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Uasbittilon . <L»U -V- - : • w .. - ♦ • - #■* »■■*' l —'i' - ft • »-< - +r w - 11 ■ 1 j «* r «BM* y enrtSw A •r-r «* *-♦ mi r% £ mr ' ► •« fj**# *• t«r «f «%r 1 tt«f««tv« if t«MB» , r fc. i«k«. »» " *»•+■. r«*4« WU ■# f«*». c. # tiKitfd it r«» ma 4e r»i« OFKICK —( .mrt "f fcc— I ai W**fc»AjSt««% g(rr«t«,ifartk< •«rmbo«t Uwliikf. [orruiAL.] LAWS OF THE UHITED STATES, Piiuwd at tbr Merui'd «r««lon of the Thtriy- Mnili 4 ongrrta. [PUBLIC —Xo. 13.] An Act jto punish certain crimes in rela tion to'the public securities and currency, and for other purposes. Beit enacted by the Senate and House of Representatives of the United States of America in Congress assembled, That if any person or persons shall buy, sell, exchange, trnasfer, receive or deliver, any false, forged, counterleitcd or altered bond, bill, certificate of deposit, coupon, draft, check, bill of exchange, money order, indorse ment, United States note, treasury note, circulating note, pos'ago stamp, revenue stamp, postage stamp note, fractional note, or other obligation or security of the Un ited Status or circulating n >te of any banking association or organization acting under the law-i ot the United States, which his been issued or may heretofore be is sued under any net of Congress lierutof Te passed, or whie!i may hereafter be passed, with the intent, expectation, or belief, that the same shall or will be passed, altered, published or used as.true and genuine, such pers <n or persons so offending, shall be deemed guilty of felony, and on con viction thereof shall be imprisoned not moic than ten years, or fined not exec, d ing five thousand dollars, or b >th, at the disci e ion of the court. Sec. 2. And be if j'url'rr enacted, Tlint it shrill not be lawful to design, tmgrave, print, or in any mannermake or execute, or to utter, issue, 'distribute, circulate or •mi*, any business or professional card, no tice, placard, circular,handbill,or ndverti;»(i ment, in tlic likeness or similitude of any bond, certificate of iudebtness, cer tificate of deposit, coupon, United States note, treasury note, circulating note, frac tional note, postage stamp note, or other obligation or security of the United States, or of any banking association organized or acting under the laws thereof, which lias been or may be issued under or au thorized by any act of Congress heretofore passed or which may hereafter be passed. And any person or persons offending against the provisions of this section shall be subject to a penalty of one hundred dol lars, to be recovered by an action of debt, one-half to the use of the informer. Sec. 3. And be it further enacted. That it shall not bu lawful to write, print, or otherwiie impress upon any bond, certi ficate of indebtness, or other instrument specified in the last proceeding section,any business cr professional card, notice or advertisement of any goods, ware* mer chandise, or of aoy drug, or medicine, or of any invention or patent, or of any other matter or thing whatever ; and any person or persons offending against the provisions of this sect too, shall be subject to n pen alty of OM hundred dollars, to W recor ded by any acttoo <d debt, one bait to tb« ase of tbc informer. Sec. 4. AmJ Ar * /metier emm-trd. That H anv ptmaa aball. vitbont naaborwv from tbc Isanf Stan. Ink*, proem*. m eanar w br paaa—i ar mad* «p-» imd. tmL wan. f* m *m *** ***■ - m M ■'■ipffii— «? IHBL ML #""«*■ • mar • m mum m m mm • XM~i~ i■! Mil m :«4v *»4 e«rv *« ft* *»wt «T ' • ikrr« 'Jb» < air it k-~|4. mmni tmj» *r± ta£v<4. «c k»i *4 tiki 1 >«•«. Mi U«i-|*a&r. reft, i>Utt, «iw. t< |« . ar <<Vr iol iß|4- - utcu*. or UM-'I, or fat i l l« br u»* d. in *:ai>i]>ibg r (fiusn;*:. an; kind or d.»- criptinc o! bond, hill, faotr, cntificat*-, coupon, >»"njr«* ttaiiip, rrVcU'ie t>laui|i. fractional currency uo!c, or other paper, instrument, obligation, device, or docu ment, now authorized or hereafter to be authorized hy law to b<* priutt <l. stamped, scaled, prepared, issued, uttered, or put in circulation, l»y or on hehalf of the United States, or shall, without such authority, so secrete, embezzle, or take and carry away any paper, parchment or other material prepared and intended to bo used ill the lurking of any or cither such papers, in struments, or obligations hereinbefore named, or printed or stamped, in whole or in part, in the similitude of any such paper, inrtrumont or obligation, whether it be in* tended to ifsue or put the 6»mc in circula tion cr not, su. Hp rso ior persons so of fending shall, on conviction, be punished by imprisonment not exceeding ten years or by tine not exceeding five thousand dol lars, or both, at the descretionof the court. Sec. 7. And he itfurther enacted, That if any for on slnill take nnd carry away, without authority from the United States, from the place where it has been filed, lodged, or deposited, or where it may for the time being actually be kept by author ity of the United States, nny certificate, affidavit, deposition, written statement of facts, power of attorney, receipt, voucher, assignment, or other document, record, file, or paper, 'prepared, fitted, or intended to be used or presented in order to procure payment of money from or by the Unittd States, or ony officer or agent thereof, or the allowance or payment of the whole or any part of nny claim, account, or demand against the United States, whether the same has or has not already been used or presented, whether such claim, account, or demand, or nny part thereof, has or has not already been allowed or paid ; or if any person shall present or use or attumpt to use any such document, record, file or paper, so taken and carried away, in order to procure the payment of any money from or by the United States, or any officer or agont thereof, or the allowance or pay. ment of the whole or any part or any claim, account, cr demand against the United States, such person so offending, shall bo deemed guilty of felony, nnd on conviction be imprisoned not more than ten years, or fined not exceeding five thousind dollars, ut the discretion of the court. Approved, Feburary 5, 1867. [PUBLIC —No. 14.] An Act amendatory of •• Ac act to amend an act entitled •An act relating to ha beas corpus, and regulating judicial pro ceedings in certain cases,'" approved May eleventh, eighteen hundred and and aixty-six. lie it enacted li/ the Senate and liou»e of Represent at ires of the United States of America in Congress assembled. That whenever in any suit or prosecution which hna been, or may be commenced in nay State cuwt, and which drMsst ia au thorized to bare removed (root oaid court to tbc circuit ronrt of tb« State*. -An act relating to bakraa rucpna. and wgidafing pryjinp in omnia Hi r " spfoned Marrb tksrd. sjfbx i a kasM aid eta:* 'br*. ar be eft d ■ ««« ■ «7 iW. f Ma? *. am Jtate ImmL be inn 4m* 4ar a i van la» a a m a» tm ongL • at' oa» Mae* fcaoi aa *nasanan I UL'-'t *" £i »i>a Vlk * HC vmhbhbw ft. fci <» <m r I—l ' ■ i MHI "■•«• v ttaM» %» 4NMBP * flv HKMW fcsaC a» M*ala «ai to to mm * twaffMa tv. to af^« ar TW ii<K ■ w are ta to aw mtovtod. azwi » to» «4-a-. At a * Tito g*ner «• «j .nt yairwfaak awi. mm rrmh i c M ■®rr~tv it rt kciaif (4 tto c yu< ic»i to a mow r» •pint. •kttdi i>«i« ftit kir t'w inlrr m4 of tl»r |»art\. la |Ja« 5 n>»- ti»t nuuiagtCH'Lt of tL« party tail* into tlic hand* ol tbe oficc-bulJrri, or •. xjK i taiit- of office, who have a lar ger inUniit tlian any other cla*« of , iikmi in its jH-niiaiienec ami tsucces*, | niul who can not but manage it with a particular "reorganization," "par ty tactics " anil "strict party discip line," are relied on us the sure means of preserving tlio unity and ascen dency of the party; and those three phrase j include ngreat variety of arts and tricks, which would bo worthless if exposed fairly anil frankly to the public. Can anybody fail toseo that, in tho very nature of such an organ ization, there is u tendency to tho corruption, not only of tho party but of the people ? AN ESS A ONTO SWINE.— Josh Bil lings says : " Ilogs generally are quudripod. There is n great deal uv internal revenew in a hog; there ain't much nioro waste in them than there is in a oyster. Even their tails can bo worked up into whissels. Ilogs are good quiet boarders; they eat what 1 A set before them, and don't ask cny foolish questions. There is a great many breeds amongst them. Some are a close corporation breed, and some are built more apart, like a hemlock slab. Some are full in tho face, like a town clock, and some arc so long and lean as & cow catcher, with a steel-plated noso on them. They can awl ruto well; a hog that knot rute well licz been made in vain. They aro a short lived animal, flnd generally dio as soon as they get fatt. The nog can be larnt a grate nianny cunning things, tipping over the swill barrels, and finding holes in the fense to git into a cornfield; but tharc ain't ony length to their memry, and it iz aw ful hard work for them tew find tho same hole tew git out at, especially if you arc at all anxious they should. 86?" The sons of literary men aro said to bo dull as a rule, and tho daughters to inherit tho ability of their sires. Two great novelists ap pear to inherit their literary succes sion in tho fomalo lino. Miss Thack eray's writings prove that she is en dowed with her father's genius, as well as with a womanly power pecu liarly her own. Miss Dickens is said to bo the author of tho etory "Aunt Margaret's Troubles," which has recently appeared ; and if such is the case, the young authoress may be congratulated on having made au extremely successful debnt, and one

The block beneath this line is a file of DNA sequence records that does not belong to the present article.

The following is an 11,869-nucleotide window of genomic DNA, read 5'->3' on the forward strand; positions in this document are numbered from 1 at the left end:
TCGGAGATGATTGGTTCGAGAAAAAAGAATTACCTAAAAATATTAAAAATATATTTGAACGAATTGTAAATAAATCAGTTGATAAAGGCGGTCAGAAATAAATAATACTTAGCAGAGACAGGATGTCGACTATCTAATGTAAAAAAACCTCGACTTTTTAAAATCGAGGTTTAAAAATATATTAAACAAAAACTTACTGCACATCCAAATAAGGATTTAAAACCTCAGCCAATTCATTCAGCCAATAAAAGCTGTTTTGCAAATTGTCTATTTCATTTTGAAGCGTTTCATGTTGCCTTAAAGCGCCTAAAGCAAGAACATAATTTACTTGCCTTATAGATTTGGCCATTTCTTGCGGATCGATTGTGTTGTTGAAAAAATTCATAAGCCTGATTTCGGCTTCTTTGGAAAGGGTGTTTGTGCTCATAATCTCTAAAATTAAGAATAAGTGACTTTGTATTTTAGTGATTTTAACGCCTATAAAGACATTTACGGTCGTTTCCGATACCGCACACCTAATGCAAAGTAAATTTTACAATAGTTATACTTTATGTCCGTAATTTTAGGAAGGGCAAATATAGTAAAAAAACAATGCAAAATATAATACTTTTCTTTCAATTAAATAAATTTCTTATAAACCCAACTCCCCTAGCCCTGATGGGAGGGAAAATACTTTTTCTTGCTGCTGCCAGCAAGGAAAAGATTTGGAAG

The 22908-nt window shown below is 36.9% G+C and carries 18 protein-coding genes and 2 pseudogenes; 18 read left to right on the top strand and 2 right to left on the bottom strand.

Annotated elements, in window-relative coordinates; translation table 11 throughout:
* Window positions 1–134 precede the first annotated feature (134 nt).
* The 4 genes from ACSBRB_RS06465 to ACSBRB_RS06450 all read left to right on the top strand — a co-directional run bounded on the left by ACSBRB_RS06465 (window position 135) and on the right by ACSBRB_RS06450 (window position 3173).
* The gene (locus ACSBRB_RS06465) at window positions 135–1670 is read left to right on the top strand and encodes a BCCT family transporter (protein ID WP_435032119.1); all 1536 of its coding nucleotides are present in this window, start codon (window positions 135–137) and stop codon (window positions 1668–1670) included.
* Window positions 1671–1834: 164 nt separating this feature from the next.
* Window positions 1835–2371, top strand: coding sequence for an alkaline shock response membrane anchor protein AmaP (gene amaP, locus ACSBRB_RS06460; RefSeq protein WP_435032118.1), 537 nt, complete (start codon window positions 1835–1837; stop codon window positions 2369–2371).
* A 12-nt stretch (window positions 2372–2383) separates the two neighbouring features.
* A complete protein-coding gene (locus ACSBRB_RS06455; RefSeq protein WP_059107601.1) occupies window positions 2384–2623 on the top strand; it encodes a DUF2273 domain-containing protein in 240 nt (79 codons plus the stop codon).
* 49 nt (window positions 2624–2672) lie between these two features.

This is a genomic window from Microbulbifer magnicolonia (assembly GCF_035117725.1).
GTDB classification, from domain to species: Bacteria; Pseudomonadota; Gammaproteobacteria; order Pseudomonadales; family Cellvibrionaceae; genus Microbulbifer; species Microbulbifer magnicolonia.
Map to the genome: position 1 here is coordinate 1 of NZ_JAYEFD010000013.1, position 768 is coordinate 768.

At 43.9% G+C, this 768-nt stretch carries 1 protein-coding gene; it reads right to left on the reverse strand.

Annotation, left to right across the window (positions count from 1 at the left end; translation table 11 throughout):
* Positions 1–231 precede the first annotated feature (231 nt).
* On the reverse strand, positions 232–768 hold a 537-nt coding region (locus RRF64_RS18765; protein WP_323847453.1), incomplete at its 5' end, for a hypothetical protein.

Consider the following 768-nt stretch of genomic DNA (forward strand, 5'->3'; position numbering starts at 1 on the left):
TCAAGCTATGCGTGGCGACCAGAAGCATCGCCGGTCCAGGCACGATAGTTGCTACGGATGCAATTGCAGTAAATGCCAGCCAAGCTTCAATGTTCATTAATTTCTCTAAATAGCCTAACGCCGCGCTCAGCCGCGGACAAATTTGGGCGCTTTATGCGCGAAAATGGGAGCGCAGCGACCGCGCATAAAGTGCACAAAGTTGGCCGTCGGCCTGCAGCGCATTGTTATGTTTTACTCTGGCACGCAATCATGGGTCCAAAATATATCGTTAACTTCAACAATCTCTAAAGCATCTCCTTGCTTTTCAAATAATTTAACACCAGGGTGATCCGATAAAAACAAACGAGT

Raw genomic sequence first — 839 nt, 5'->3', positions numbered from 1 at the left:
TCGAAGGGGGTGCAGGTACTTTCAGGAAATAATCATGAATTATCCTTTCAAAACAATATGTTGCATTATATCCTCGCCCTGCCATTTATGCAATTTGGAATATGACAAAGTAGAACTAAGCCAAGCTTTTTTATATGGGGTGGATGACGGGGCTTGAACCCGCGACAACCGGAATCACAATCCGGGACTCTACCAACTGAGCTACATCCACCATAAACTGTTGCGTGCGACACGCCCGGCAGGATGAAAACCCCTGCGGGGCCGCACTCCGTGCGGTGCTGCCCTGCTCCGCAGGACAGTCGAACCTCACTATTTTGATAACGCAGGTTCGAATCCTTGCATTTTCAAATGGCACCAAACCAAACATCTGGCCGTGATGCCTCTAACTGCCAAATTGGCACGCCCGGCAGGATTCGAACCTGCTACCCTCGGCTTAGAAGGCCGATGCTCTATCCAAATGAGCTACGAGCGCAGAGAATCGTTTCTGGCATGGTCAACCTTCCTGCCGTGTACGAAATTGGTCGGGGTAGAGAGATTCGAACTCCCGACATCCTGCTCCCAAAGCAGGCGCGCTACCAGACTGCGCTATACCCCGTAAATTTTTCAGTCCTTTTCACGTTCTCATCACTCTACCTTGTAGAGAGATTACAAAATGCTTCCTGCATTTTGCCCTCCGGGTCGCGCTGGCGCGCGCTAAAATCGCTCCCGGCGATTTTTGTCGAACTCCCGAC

worthy in every way of her father's reputation. wsr When you raotirc a boaqoet, •priuke it with cold water, and pot it in a tmw! containing •om* tomft mhK whc-h noamhe* the root* an.J kerf* the piaat* fw*i m *»ew. Take the out of tW even mvmmf and lav it wan ia fc#afc *#« tW «••<* carter I*» aammmmmm. m mmwi tt mm « fMrfht. * FaM« ttMaaarf GLm* W>* •MB m jam • tag «n^ Itr hwti ttmmim *» %« ■ V«4 k ®fc* k« kai ■ »i (ifmaiiilri wi. "J I*4 U*« Wn*c Wry wtii W h*i prm «a «• fm i ■ if«»««t A tod co* ißg to tkw MM h( mwi: ** I 4»ai! lom- *■ i tkoMuid >l<>l)ani if I am obliged to give «p niv interest in that well," and V-ggvd him to take it off hi* hand*. *I am selling out and not taking on,' said the man. But the young man plead with him, and out of |>er*otial kiudncM he said: 'Very well, I will take it.' In two days they struck a vein in this well, and it was an immensely fruitful well, and he sold his share for two hun dred thousand dollars. The young man was present when tho check was drawn 011 New York for tho amount, and he felt liko death and mourned, and said 'lt is always my luck; I am a little too late.' And the man said, "You may take ten thousand of it if you want.' The young man thought ho was jesting, but he assured him that ho was not, and said, ' I will mako it tweuty thous and if it will do any good. Or,' said be, ' I will make it fifty thousand.' 4 Well,' said he, ' take the whole of it, Ido not want it. Give me six thou* sand, and you may have the advan tage of your good luck.' And so he gavo tho young man tho advantage of tho two hundred thousand. All of you that would havo douo that may rise up." A COOL FARMER.— We have seen and heard of cool proceedings ere this, but tho conduct of the Vermont agriculturist was positively " iced." He once sold a load of hay to his neighbor, who, contrary to"his own expectations, after seeing it weighed stayed to sec it unloaifed. But a few forksfull were oft'when a bounc ing rock rolled from tho load; then another, and tlicu a third upon the floor. "- What's that ?" er in a loud voice. " Most all herd-grass this year," replied tho deaf man. "But, 6co here," continued tho other, pointing to tho bowlders which lay arrayed in judgment against the dishonest haymau, what does all this moan ?" " Shan't cut nigh as much hay this year as last," replied the dealer in herd-grass. Just as he had finished the last sentence down thundered a rousing chunk of granite, making a deep iu dontation in tho barn floor with one of its sharp angles. "I say, neighbor N," screamed the purchaser of granite, " I want to know what in the these are ?" poiuting to the bowlders and the big lump of granite. Mr. N. took up a mighty forkfull of the herd-grass, gave it a toss into tbe Lay-loft, then, leaning upon bis fork, ejecting bis bog* «joid of to bacco, and replacing it witb • fresh osc. be took a view of tbe fragments of wall that lav before bim. and with OM of tbe hiaadest sasilw be rilwil —~ 7Vm m fwnb.~ I»*a. Kia'i Ur.-Uml Rice re a* M fiMi Mlf i * WfcM» 4MM- *P* flMMfe ■» PMRP • %aamm* <hr «hmm «► *«l *# pMMf «M» API flft * w m *"*"* *"* kaa ' ** m « 4Lr Mr *WA ***" "* -11 a jja }<M g*i a cWuiia* ifcft. brcauM xom f »! t»w tbe nataral amnjt«u«-nU l>v crowding of the biooaM, «u<i putting tliom with tbe rnecn foliage which they want to •ct them off. Few people are «xactlv awai*, until tbey tiy it, how exceed ingly easy it is to spoil such a pleas ing combination as this ; a piece of calceolaria, scarlet geranium, or blue salvia, would ruin it effectually. Such decided colors as these require to be grouped in another vase, aud should not even be placed on the same ta ble with the sweet peas; tbey .also require a much larger preponderance of foliage to show them off to ad vantage than is wanted by the flow ers of more delicate colors. It is un questionably difficult to resist the temptatiou of "just putting in" this or that flower, because " it is such a beauty;" a beauty it may be, and so may be an apricot, but it would be out of place in a basin of green pea soup! There is at least one proper place for every flower, and lot every flower be in its place.— The Garden Chronicle. USF In Paris somo one has been making an analysis of tbe air we breathe in a theatre or other close house, containing a thousand per sons or more, lie carried into a theatre at ten o'clock at night a bot tle of ice placed on a plate, aud then collected tbe vapor which rapidly condensed on the outside of tho bot tle and flowed down on tho plate. At first this vapor thus collected had the smell, the taste, and, so far as could be determined, every chemical quality belonging to the waters ofthe most deadly fover marshes. Under tho microscopo, this water was first clear, but aoon, that is to say in a week, it was found to be full of fine animalcule. A little later on, these auimalculre had grown, and the big ones were seen pursuing and devour ing the little ones. Still later on, at tbe end of two months, the water was thick with animalcule, various forms were seen, and still the work of destruction was going on. At last, but three hideous monsters were seen microscopic monsters, of course, since they were contained in. a drop of water—and these were still fighting to see which would devour the other. At the end of three months the water became clear and miasraatio again. THK PRINTING OFFICII. —The prin ting office baa, indeed, proved a su perior college to many a boyit has graduated mora useful, conspicuous i members of society, has brought more intellect out and turned it into prac tical, useful cbaaneU, awakened mnfi Mimiiiil atore active and elevated tb >ngbt, than aaany of tbe literary colleges of tbe oonatry. AJy wbo conusance* p mJLM vitiwm nam * T« %mrmk Wmrnmrn * td IM4OS |*f 4m i km ftm mk MM dut tbrr Mr T *>MI I I m u t ib«{« . Xo; bA (Ikt hhl ttft, and talk tW\ do «ith i rapidity that i* unuiui;. 1 bare heard that tviHMiii weapon is b<-r tongue, ami that the *e\ were notorious for a«ine it; but, like many other un kind statements agaiust heaven's best, lastgifttoman,ldoubtit Until I peeped into the Fuhrico de Tobaccos of Seville. What may be the weight of mischief manufactured each day along with the cigars, I don't know, but I fowl safe in stating that it is at least equal with the tobacco. This factory was erected in 1750, is 660 feet long by 525 wide, and is sur rounded by a mole. It is the princi pal factory in the kingdom, as every one uses tobocco in some shape iu Andalusia, not excepting the ladies, but it is when they are on the shady aide of forty that they puff and cog itate. The best workers among the girls earn about forty cents per day; the poorest about half that amount.- Every night they are all searched." During the epidemic of in ter mittents in the West this season, the whole immense stock of Ayer'tf Ague Cure became exhausted, and the producing power of his Labora tory, was fouud inudaquate to meet the demand. Many who knew its extraordinary virtues for the cure of Chills and Fever, paid exorbitant prices for it to thoso who were for tunate enough to have a supply oil hand. Some of our neighbors paid ten dollars for a bottle, while the regular price is but one, and assure us it was on the wholo the cheapest remedy they could buy, even at that figure. They praise it for two qual ities: first, that it cures, and last that it leaves the health unimpaired. —lowa Standard. LitniT>—No dwellings ore so pleasant, because so healthful, as thoso which have a southerly aspect. People who live in houses looking chiefly to the north, sutler seriously, if not sensibly, from the imperfect sunning of the air; the unkindliness of the aspect impartb itself to the oc cupants. Our wiudows should look southward. No one can say how much sickness and debility, how much ill-temper and moroseness are not owing to self imprisonment in dark streets and dull coiintirtg-housea and back parlors, iuto which a sun beam never enters: " Truly the light is sweet, and a pleasant thing it is for the eyes to behold the sun." School-rooms, most of all, should btf on the sunny side of the house; no sensible schoolmaster ever place* them anywhere else. ffgT Some people are nrikif enough to ask. Can Cong rase dp mm andao? Why, certainly they en. A railroad rood actor oner seamed Lola Monte* that: "Mate,ymm ran not amoke iatteon." "Bal roe sea I cam." nptiad Late, -far laa doiaff n ' TUM a Csagpsi SMwal lagte. Mr M » Fiuit if» iLiiii. mmmm \ m. mmm UllHOi 1# * **»«* vr l|—UT *» *"» #W 'flNflfcv* 4hP '4HHMU